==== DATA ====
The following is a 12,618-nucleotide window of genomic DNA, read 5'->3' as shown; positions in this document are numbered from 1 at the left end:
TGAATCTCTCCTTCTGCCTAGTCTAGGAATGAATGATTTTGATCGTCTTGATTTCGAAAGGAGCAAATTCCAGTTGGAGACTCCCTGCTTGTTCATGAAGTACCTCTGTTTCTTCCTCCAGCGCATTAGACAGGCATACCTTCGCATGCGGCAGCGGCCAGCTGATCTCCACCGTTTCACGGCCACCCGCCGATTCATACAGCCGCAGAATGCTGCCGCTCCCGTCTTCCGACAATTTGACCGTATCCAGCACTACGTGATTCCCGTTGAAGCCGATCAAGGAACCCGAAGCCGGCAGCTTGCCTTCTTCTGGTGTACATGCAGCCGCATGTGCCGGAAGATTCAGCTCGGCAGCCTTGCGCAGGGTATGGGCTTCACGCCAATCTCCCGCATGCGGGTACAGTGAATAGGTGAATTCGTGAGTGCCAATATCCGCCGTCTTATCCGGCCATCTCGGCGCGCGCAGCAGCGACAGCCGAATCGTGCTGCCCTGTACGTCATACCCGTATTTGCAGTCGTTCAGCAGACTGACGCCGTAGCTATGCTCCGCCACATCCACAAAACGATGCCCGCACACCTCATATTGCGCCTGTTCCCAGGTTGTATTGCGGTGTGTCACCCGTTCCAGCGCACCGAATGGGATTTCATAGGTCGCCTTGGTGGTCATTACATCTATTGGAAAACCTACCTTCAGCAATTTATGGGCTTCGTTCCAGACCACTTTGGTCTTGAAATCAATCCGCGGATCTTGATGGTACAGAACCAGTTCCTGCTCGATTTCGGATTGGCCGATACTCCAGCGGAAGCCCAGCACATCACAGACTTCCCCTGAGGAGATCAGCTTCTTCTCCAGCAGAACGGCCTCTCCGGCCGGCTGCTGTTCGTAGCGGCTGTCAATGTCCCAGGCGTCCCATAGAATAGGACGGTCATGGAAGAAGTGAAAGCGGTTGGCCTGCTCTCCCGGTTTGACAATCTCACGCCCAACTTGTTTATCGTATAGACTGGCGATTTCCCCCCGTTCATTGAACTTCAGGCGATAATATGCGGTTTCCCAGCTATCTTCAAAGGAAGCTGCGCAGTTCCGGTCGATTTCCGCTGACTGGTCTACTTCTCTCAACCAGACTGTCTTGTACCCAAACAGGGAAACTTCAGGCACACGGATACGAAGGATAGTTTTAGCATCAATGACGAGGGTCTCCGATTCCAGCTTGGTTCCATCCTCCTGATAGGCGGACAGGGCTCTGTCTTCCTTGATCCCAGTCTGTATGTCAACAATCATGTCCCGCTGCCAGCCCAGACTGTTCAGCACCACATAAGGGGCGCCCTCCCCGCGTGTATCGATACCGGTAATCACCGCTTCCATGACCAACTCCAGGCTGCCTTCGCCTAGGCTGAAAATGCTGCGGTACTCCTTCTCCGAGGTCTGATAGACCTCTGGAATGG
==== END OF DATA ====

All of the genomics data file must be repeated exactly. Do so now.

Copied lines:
The following is a 12,618-nucleotide window of genomic DNA, read 5'->3' as shown; positions in this document are numbered from 1 at the left end:
TGAATCTCTCCTTCTGCCTAGTCTAGGAATGAATGATTTTGATCGTCTTGATTTCGAAAGGAGCAAATTCCAGTTGGAGACTCCCTGCTTGTTCATGAAGTACCTCTGTTTCTTCCTCCAGCGCATTAGACAGGCATACCTTCGCATGCGGCAGCGGCCAGCTGATCTCCACCGTTTCACGGCCACCCGCCGATTCATACAGCCGCAGAATGCTGCCGCTCCCGTCTTCCGACAATTTGACCGTATCCAGCACTACGTGATTCCCGTTGAAGCCGATCAAGGAACCCGAAGCCGGCAGCTTGCCTTCTTCTGGTGTACATGCAGCCGCATGTGCCGGAAGATTCAGCTCGGCAGCCTTGCGCAGGGTATGGGCTTCACGCCAATCTCCCGCATGCGGGTACAGTGAATAGGTGAATTCGTGAGTGCCAATATCCGCCGTCTTATCCGGCCATCTCGGCGCGCGCAGCAGCGACAGCCGAATCGTGCTGCCCTGTACGTCATACCCGTATTTGCAGTCGTTCAGCAGACTGACGCCGTAGCTATGCTCCGCCACATCCACAAAACGATGCCCGCACACCTCATATTGCGCCTGTTCCCAGGTTGTATTGCGGTGTGTCACCCGTTCCAGCGCACCGAATGGGATTTCATAGGTCGCCTTGGTGGTCATTACATCTATTGGAAAACCTACCTTCAGCAATTTATGGGCTTCGTTCCAGACCACTTTGGTCTTGAAATCAATCCGCGGATCTTGATGGTACAGAACCAGTTCCTGCTCGATTTCGGATTGGCCGATACTCCAGCGGAAGCCCAGCACATCACAGACTTCCCCTGAGGAGATCAGCTTCTTCTCCAGCAGAACGGCCTCTCCGGCCGGCTGCTGTTCGTAGCGGCTGTCAATGTCCCAGGCGTCCCATAGAATAGGACGGTCATGGAAGAAGTGAAAGCGGTTGGCCTGCTCTCCCGGTTTGACAATCTCACGCCCAACTTGTTTATCGTATAGACTGGCGATTTCCCCCCGTTCATTGAACTTCAGGCGATAATATGCGGTTTCCCAGCTATCTTCAAAGGAAGCTGCGCAGTTCCGGTCGATTTCCGCTGACTGGTCTACTTCTCTCAACCAGACTGTCTTGTACCCAAACAGGGAAACTTCAGGCACACGGATACGAAGGATAGTTTTAGCATCAATGACGAGGGTCTCCGATTCCAGCTTGGTTCCATCCTCCTGATAGGCGGACAGGGCTCTGTCTTCCTTGATCCCAGTCTGTATGTCAACAATCATGTCCCGCTGCCAGCCCAGACTGTTCAGCACCACATAAGGGGCGCCCTCCCCGCGTGTATCGATACCGGTAATCACCGCTTCCATGACCAACTCCAGGCTGCCTTCGCCTAGGCTGAAAATGCTGCGGTACTCCTTCTCCGAGGTCTGATAGACCTCTGGAATGG